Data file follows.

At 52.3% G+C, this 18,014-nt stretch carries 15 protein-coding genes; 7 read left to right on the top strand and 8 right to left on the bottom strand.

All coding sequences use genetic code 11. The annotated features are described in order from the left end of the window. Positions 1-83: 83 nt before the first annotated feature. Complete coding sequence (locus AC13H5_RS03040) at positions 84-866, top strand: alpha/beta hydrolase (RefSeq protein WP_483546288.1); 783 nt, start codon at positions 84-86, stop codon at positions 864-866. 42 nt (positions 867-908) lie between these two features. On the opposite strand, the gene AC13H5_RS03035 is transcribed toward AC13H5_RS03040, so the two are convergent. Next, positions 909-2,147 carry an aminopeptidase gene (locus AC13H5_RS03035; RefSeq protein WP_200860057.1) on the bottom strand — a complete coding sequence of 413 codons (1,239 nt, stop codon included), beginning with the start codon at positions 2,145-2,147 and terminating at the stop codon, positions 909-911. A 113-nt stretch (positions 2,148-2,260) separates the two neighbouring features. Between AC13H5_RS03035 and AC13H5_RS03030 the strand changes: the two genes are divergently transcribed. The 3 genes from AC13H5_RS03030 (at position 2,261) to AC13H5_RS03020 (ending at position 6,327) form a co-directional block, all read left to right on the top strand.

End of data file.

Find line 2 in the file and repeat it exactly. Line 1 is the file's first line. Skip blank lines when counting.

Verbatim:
All coding sequences use genetic code 11. The annotated features are described in order from the left end of the window. Positions 1-83: 83 nt before the first annotated feature. Complete coding sequence (locus AC13H5_RS03040) at positions 84-866, top strand: alpha/beta hydrolase (RefSeq protein WP_483546288.1); 783 nt, start codon at positions 84-86, stop codon at positions 864-866. 42 nt (positions 867-908) lie between these two features. On the opposite strand, the gene AC13H5_RS03035 is transcribed toward AC13H5_RS03040, so the two are convergent. Next, positions 909-2,147 carry an aminopeptidase gene (locus AC13H5_RS03035; RefSeq protein WP_200860057.1) on the bottom strand — a complete coding sequence of 413 codons (1,239 nt, stop codon included), beginning with the start codon at positions 2,145-2,147 and terminating at the stop codon, positions 909-911. A 113-nt stretch (positions 2,148-2,260) separates the two neighbouring features. Between AC13H5_RS03035 and AC13H5_RS03030 the strand changes: the two genes are divergently transcribed. The 3 genes from AC13H5_RS03030 (at position 2,261) to AC13H5_RS03020 (ending at position 6,327) form a co-directional block, all read left to right on the top strand.